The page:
bullet Kaunala: Six-mile, intermediate hike with Steve Brown, 8 a.m. Jan. 10. Children under 18 must be accompanied by an adult. Bring lunch and water, and wear good shoes and appropriate clothing. Cost: $2. Call Brown at 836-4940.

bullet Kaena Point: Four-mile, novice hike with Miles and Maureen Brubacher, 9 a.m. Jan. 16. Children under 18 must be accompanied by an adult. Bring lunch and water, and wear good shoes and appropriate clothing. Cost: $2. Call the Brubachers at 261-7814.

bullet Kealia Trail: Five-mile, challenging hike with Ken Suzuki, Jan. 23. Must be in good physical condition. Cost: $7. Reservations required. Call 955-0100.

bullet Pauoa Woods: Six-mile, intermediate hike with John Hoover, 8 a.m. Jan. 24. Children under 18 must be accompanied by an adult. Bring lunch and water, and wear good shoes and appropriate clothing. Cost: $2. Call Hoover at 528-1206.

bullet Kaena Point Natural Area Reserve: Betty Nakamura leads a four-mile, family hike for people ages 8 and up, Jan. 30. Cost: $7. Reservations required. Call 955-0100.

bullet Wailupe Gulch: Six-mile, intermediate hike with Stuart Ball, 8 a.m. Jan. 31. Children under 18 must be accompanied by an adult. Bring lunch and water, and wear good shoes and appropriate clothing. Cost: $2. Call Ball at 247-5380.

bullet Makapu'u Point: Two-mile, novice hike with Zon Owen, 8 a.m. Feb. 6. Children under 18 must be accompanied by an adult. Bring lunch and water, and wear good shoes and appropriate clothing. Cost: $2. Call Owen at 597-8493.

bullet Manana Ditch: Eight-mile, intermediate hike with Mike Mottl, 8 a.m. Feb. 7. Children under 18 must be accompanied by an adult. Bring lunch and water, and wear good shoes and appropriate clothing. Cost: $2. Call Mottl at 254-6360.

bullet Makapu'u: Two-mile, beginners hike featuring the history and geology of the area, 9-10:30 a.m. Feb. 20. Cost: $1. Register at 259-6476.

Tapa

MISCELLANEOUS

bullet Photographing nature: Steve Kastner gives tips on composition, lighting and other techniques, 8:30-10:30 a.m. Feb. 6, Hawaii Nature Center. Best for people with single lens reflex cameras. Cost: $7. Reservations required. Call 955-0100.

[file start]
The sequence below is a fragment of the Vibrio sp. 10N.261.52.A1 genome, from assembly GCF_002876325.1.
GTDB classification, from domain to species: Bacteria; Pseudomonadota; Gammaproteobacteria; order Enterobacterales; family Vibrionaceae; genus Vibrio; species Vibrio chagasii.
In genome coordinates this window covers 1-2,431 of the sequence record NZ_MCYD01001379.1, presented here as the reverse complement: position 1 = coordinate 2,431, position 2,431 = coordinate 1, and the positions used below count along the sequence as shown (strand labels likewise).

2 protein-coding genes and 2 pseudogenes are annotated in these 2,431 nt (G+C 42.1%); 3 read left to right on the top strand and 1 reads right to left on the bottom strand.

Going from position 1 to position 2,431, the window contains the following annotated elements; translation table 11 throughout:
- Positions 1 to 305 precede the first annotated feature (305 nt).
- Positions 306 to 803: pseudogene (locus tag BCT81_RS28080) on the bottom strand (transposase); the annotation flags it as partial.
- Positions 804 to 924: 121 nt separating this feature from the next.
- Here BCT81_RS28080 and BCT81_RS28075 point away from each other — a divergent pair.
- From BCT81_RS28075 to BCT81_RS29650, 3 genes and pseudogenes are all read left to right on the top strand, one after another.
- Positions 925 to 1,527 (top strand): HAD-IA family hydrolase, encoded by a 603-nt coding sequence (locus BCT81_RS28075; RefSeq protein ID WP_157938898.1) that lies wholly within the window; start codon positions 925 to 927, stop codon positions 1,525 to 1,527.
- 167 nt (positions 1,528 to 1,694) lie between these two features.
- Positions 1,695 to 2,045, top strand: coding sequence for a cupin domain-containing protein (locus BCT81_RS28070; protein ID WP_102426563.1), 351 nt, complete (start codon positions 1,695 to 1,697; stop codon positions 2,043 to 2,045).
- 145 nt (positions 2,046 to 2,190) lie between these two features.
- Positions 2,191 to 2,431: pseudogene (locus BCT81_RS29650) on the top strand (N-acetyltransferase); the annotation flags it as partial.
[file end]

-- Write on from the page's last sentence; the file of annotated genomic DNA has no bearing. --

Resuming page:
bullet Kuaokala Campout: Seventeen-mile, intermediate hike with Charlotte Yamane and Carole Moon, Feb. 13-15. Children under 18 must be accompanied by an adult. Cost: $2. Call Yamane or Moon at 596-4864.

bullet Growing in a bottle: Hawaii Nature Center staff show what is needed to create a healthy terrarium, 9:30-11:30 a.m. Feb. 15. Bring a one-gallon bottle made of plastic or glass. Cost: $7. Reservations required. Call 955-0100.

Tapa

CONTINUING

bullet Box car racing: Training track and workshop, 4-8 p.m. Fridays; and 1-5 p.m. Saturdays and Sundays (except race days), 1200 Waimano Home Road, Warehouse #22. Admission: $7, one driver; $12, family of up to four drivers. Call 947-3393.

bullet Fifty-Plus Fitness Association: Three-four mile walk/run on scenic ocean and Diamond Head trails, 8-9 a.m. second Saturday of each month, Kapiolani Park Bandstand. All levels welcome. Call Ruth Heidrich at 536-4006.

bullet Free hike to Diamond Head: Meet the Clean Air Team at the Honolulu Zoo entrance, 9 a.m. Saturdays. Three miles to the top. Call 948-3299.

bullet Hash House Harriers: Social runs with Aloha group 3 p.m. Saturdays; call 948-AHHH (948-2444). Or Honolulu group 5:30 p.m. Tuesdays; call 948-HASH (948-4274).

bullet Nature Conservancy hikes: Two guided hikes a month to Honouliuli Preserve, home to more than 45 rare native plants and animals. Donation. Call 537-4508.

bullet NikeTown Running Club: All levels welcome, 6-7:30 p.m. Wednesdays, NikeTown, 2080 Kalakaua Ave. Short to middle distance runs. Free. Call 43-6453.

bullet Sheraton Waikiki: Hawaiian torch fishing demonstration, 8:30 p.m. Sundays and Wednesdays. Cameras welcome. Call 922-4422.

bullet "Shortcut to Paradise": Clean Air Team presents scenic site tours with Scott Burlington, 9 a.m.-5 p.m. Sundays through December. Meet Burlington at the Mahatma Gandhi statue under the big banyan tree near the Honolulu Zoo entrance for a city bus ride along the Windward shoreline. Short strolls will be taken between rides. Wear shorts and bring a towel and umbrella. People who cannot stay for the whole tour may leave. Refreshments. Cost: $5 to benefit the Clean Air Team, and five city bus fares or a bus pass. Information, 948-3299.

bullet The Wheel Thing: Inline skating classes. Register at 487-5283.